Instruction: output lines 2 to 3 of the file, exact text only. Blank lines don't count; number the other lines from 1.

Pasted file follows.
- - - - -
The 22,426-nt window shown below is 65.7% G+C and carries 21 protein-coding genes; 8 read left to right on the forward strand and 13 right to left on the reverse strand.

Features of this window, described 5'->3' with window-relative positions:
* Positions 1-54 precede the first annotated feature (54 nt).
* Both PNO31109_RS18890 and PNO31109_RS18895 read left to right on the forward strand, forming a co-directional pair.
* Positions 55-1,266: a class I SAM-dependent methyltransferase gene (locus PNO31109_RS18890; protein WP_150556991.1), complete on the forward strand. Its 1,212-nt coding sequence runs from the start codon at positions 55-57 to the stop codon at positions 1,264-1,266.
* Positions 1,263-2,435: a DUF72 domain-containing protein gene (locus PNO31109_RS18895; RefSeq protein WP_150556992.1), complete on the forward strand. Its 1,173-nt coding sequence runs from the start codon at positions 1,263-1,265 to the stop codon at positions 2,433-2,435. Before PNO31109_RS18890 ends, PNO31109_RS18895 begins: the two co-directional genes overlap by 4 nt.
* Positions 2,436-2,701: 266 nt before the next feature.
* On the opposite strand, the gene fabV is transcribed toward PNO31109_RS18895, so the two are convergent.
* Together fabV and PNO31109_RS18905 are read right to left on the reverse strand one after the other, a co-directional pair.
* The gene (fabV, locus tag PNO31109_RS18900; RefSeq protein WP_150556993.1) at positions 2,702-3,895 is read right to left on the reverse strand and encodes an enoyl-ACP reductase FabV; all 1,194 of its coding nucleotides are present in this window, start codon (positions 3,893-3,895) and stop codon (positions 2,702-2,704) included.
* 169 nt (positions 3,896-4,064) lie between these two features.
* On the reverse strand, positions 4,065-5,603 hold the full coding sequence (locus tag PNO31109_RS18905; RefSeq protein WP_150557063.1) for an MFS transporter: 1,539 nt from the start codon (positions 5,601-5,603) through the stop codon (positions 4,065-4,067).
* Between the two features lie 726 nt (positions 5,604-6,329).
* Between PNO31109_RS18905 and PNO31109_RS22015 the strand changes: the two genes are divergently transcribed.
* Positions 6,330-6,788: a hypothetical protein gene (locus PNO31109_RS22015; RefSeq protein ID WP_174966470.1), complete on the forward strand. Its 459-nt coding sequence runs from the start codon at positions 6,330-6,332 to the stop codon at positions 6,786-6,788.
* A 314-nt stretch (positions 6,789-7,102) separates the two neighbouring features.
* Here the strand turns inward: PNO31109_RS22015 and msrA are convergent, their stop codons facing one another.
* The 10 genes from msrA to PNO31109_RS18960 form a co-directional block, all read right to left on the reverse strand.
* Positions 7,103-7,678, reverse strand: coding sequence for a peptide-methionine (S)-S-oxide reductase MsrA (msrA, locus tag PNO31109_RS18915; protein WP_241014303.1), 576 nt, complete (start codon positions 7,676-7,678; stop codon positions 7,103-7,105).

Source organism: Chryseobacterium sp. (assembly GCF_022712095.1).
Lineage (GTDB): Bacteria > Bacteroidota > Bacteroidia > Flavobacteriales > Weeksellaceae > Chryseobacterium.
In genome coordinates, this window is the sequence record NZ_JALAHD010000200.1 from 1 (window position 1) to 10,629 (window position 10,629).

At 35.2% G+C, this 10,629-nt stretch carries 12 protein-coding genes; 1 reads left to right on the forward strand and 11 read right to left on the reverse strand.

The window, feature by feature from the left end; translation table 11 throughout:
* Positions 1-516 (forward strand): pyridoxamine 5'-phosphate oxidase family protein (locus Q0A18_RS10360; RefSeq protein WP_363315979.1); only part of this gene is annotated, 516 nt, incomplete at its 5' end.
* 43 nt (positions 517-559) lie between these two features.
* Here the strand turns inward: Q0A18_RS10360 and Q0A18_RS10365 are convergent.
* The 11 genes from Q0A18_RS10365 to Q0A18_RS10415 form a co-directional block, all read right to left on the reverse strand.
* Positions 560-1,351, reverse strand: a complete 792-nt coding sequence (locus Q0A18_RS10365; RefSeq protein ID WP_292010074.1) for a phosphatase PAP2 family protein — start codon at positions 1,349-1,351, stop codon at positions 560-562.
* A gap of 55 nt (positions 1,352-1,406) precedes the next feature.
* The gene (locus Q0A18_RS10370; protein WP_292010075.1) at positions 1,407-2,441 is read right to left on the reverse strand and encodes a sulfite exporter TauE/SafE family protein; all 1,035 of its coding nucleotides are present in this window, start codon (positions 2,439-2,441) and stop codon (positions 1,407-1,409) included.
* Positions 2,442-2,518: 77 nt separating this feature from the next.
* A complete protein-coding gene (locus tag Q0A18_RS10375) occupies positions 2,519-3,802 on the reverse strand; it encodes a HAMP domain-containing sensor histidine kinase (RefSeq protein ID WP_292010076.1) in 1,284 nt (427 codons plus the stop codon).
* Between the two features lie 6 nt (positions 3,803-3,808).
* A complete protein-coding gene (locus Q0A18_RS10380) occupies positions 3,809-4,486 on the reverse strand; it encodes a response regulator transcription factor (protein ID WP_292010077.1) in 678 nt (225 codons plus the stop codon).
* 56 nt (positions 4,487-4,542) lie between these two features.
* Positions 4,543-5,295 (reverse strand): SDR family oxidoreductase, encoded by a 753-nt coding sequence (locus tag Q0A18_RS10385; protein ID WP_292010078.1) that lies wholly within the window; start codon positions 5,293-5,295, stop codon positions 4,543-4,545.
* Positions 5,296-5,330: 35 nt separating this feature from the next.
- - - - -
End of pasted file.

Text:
Features of this window, described 5'->3' with window-relative positions:
* Positions 1-54 precede the first annotated feature (54 nt).